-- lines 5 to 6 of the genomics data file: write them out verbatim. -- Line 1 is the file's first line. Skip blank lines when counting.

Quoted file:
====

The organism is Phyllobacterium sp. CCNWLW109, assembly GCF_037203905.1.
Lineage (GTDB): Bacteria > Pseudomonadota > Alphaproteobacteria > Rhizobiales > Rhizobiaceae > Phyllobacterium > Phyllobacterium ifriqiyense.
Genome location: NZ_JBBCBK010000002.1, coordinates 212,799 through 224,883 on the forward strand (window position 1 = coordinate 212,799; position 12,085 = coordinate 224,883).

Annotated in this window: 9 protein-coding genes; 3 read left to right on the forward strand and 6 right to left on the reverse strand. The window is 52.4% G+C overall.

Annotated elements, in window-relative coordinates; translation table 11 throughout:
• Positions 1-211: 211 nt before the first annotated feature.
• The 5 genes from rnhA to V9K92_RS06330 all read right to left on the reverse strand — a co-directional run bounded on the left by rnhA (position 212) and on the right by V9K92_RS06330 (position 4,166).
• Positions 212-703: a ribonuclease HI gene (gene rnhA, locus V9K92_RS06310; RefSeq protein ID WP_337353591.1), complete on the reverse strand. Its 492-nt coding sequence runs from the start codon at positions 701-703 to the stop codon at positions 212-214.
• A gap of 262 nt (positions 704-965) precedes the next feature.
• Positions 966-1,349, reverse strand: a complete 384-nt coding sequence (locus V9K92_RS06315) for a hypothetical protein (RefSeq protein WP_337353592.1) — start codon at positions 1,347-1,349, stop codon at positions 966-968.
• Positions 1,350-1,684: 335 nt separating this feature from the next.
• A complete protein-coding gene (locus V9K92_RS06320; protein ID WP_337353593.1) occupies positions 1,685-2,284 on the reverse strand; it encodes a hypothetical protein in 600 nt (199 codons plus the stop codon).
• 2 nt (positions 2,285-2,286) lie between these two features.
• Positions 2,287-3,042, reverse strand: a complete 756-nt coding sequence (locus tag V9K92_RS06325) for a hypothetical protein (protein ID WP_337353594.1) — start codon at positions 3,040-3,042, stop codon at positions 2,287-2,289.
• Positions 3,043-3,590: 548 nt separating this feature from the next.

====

Annotated elements, in window-relative coordinates; translation table 11 throughout:
• Positions 1-211: 211 nt before the first annotated feature.